“Water, water, every where,
Nor any drop to drink.”
– Samuel Taylor Coleridge, The Rime of the Ancient Mariner, 1797-8

Things here are beginning to get difficult. One of the most pressing concerns is drinking water. I was due a delivery of three carboys today, but learned yesterday that the company’s facilities have been flooded, and though they have stock, they can’t get it out. I therefore, more in hope than expectation, decided to visit Tesco-Lotus on the perchance they might have a few bottles in stock.

The first obvious sign that things weren’t normal in Bangkok was the sight of thousands of cars, pick-ups, minivans and even buses parked on every stretch of elevated roadway, blocking all but a single lane in each direction. There was barely a gap between them; every available scrap of space was occupied. The chaos that will be caused by such selfish behaviour if there’s a need quickly to evacuate part of Bangkok is unthinkable; and a single broken down vehicle or crash could paralyse the whole area. Particularly disconcerting is the cars parked on overhead U-turns: the roads are now too narrow for larger vehicles to pass.

Traffic was relatively light. In a few places klongs has overflowed onto the roadway, limiting traffic to the outside lanes, but nothing too serious, until I got close to Tesco-Lotus. The U-turn which leads to the store was full of water, perhaps to a depth of 2-3 metres. I had to proceed straight and find somewhere else to U-turn. Then I hit a terrible traffic jam. Four lanes of traffic were funnelled into a single lane approaching an elevated section reduced to a single lane by parked cars. Traffic was barely moving. Fortunately, there was a U-turn gap in the central reservation just a couple of hundred metres ahead, though it took me a good half hour to reach it. The returning carriageway was badly flooded, with cars restricted to the outer lane with water perhaps a foot deep. Pick-ups and trucks happily plunged through the deeper inner lanes sending great plumes of foul water into the air.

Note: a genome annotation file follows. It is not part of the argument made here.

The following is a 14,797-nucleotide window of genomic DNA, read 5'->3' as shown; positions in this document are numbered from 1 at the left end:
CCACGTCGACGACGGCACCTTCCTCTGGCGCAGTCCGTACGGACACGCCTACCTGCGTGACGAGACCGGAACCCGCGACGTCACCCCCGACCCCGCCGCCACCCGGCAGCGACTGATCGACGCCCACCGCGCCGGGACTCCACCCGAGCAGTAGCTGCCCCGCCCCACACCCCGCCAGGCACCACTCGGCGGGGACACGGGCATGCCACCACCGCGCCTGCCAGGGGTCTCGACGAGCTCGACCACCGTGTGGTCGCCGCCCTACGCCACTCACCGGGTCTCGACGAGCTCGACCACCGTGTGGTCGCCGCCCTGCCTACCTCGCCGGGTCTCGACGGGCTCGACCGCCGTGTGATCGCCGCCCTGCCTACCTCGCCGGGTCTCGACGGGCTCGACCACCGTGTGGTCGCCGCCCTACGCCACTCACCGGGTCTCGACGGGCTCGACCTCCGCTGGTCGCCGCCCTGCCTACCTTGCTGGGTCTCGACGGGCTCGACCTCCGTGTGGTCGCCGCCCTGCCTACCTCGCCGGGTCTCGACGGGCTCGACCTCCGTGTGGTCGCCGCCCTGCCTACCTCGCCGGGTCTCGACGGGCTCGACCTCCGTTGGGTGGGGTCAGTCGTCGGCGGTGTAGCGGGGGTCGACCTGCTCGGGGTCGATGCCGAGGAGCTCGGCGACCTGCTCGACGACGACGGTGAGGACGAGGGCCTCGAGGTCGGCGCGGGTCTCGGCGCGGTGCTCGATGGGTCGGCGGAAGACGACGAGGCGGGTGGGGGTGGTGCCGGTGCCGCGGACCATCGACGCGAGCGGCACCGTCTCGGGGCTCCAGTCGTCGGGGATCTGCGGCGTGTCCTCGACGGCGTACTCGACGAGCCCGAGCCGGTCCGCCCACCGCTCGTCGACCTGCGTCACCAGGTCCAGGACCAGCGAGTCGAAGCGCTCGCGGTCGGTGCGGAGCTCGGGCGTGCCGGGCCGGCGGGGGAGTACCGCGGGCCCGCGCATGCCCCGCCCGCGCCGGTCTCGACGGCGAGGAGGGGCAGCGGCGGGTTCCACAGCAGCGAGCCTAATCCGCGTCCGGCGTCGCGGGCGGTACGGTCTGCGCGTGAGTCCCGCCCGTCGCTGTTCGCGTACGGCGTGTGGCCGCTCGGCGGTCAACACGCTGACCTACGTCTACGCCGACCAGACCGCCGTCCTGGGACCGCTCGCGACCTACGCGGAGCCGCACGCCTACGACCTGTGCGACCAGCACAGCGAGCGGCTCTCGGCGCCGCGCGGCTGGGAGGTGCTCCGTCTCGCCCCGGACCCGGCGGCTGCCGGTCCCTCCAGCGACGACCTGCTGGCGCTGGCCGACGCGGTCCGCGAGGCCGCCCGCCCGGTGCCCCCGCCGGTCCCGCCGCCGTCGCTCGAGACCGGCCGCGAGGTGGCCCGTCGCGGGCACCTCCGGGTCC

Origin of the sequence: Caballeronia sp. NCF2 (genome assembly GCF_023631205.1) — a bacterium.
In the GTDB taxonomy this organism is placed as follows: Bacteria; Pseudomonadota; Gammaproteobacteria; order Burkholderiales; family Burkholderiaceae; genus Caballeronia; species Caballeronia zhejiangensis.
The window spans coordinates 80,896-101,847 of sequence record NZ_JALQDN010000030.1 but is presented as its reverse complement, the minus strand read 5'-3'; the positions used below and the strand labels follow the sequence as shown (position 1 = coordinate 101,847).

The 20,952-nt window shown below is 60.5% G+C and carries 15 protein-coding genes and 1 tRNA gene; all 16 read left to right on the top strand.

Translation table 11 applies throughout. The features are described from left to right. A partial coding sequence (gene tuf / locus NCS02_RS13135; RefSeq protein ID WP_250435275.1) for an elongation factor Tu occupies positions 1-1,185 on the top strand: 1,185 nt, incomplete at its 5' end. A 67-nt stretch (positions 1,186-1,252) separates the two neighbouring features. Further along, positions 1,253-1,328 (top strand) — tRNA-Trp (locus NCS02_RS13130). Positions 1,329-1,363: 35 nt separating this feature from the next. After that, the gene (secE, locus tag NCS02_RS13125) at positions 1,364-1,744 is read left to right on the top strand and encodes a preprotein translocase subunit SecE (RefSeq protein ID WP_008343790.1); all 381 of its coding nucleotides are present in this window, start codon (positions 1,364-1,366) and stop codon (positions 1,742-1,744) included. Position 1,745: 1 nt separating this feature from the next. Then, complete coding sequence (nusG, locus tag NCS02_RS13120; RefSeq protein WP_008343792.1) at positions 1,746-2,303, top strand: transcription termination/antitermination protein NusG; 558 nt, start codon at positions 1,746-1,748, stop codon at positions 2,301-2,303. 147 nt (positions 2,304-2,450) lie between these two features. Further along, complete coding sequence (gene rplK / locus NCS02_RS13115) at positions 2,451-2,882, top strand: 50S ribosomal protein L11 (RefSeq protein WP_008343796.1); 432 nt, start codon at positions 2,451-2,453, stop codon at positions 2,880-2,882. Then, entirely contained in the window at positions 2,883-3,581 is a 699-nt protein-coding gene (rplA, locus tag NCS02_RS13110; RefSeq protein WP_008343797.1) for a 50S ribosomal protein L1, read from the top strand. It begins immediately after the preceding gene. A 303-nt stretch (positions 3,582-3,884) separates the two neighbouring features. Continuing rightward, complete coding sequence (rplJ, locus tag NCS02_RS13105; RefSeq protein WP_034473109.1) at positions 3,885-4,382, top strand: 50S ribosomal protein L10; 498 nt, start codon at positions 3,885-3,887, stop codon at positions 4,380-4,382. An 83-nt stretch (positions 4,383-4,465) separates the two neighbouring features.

As I approached Tesco-Lotus I heard on the wireless that Tesco-Lotus had announced that it was closing its stores because of supply difficulties. There was a certain trepidation as I approached the store entrance: would it be locked? If not, would the shelves be bare?

It wasn’t locked, though there were plenty of empty stretches on the shelves. Unsurprisingly, there were no bottles of water to be had. Dried noodles had also disappeared. Vegetables were in very short supply, apart from the crazy ones like celery which only mad foreigners eat. In fact, most of the vegetables that remained had been marked down – presumably in preparation for the store’s imminent closing. Rather to my surprise, the supply of meat and fish was pretty much as normal.

I stocked up on tinned fruit, tinned nuts, bottles of fizzy pop, packets of crisps. I can do “the healthy thing” after the threat of flooding subsides.


The whole uncertainty of the current situation is pretty unbearable. Estimates for my area range from flooding to a depth of 10-20 cm (which would barely lap at my driveway) to 1 to 1½ metres. “Peak Water” has changed from the middle of last week, to last weekend, to tomorrow, to next weekend. The worst affected areas were expected to be to the east and west of Bangkok, but the north and the areas next to the Chao Phraya river now seem to be the critical areas. Who to believe? What to expect? STC captured the feeling rather well in the same poem:

“Like one that on a lonesome road
Doth walk in fear and dread,
And having once turned round walks on,
And turns no more his head;
Because he knows a frightful fiend
Doth close behind him tread.”


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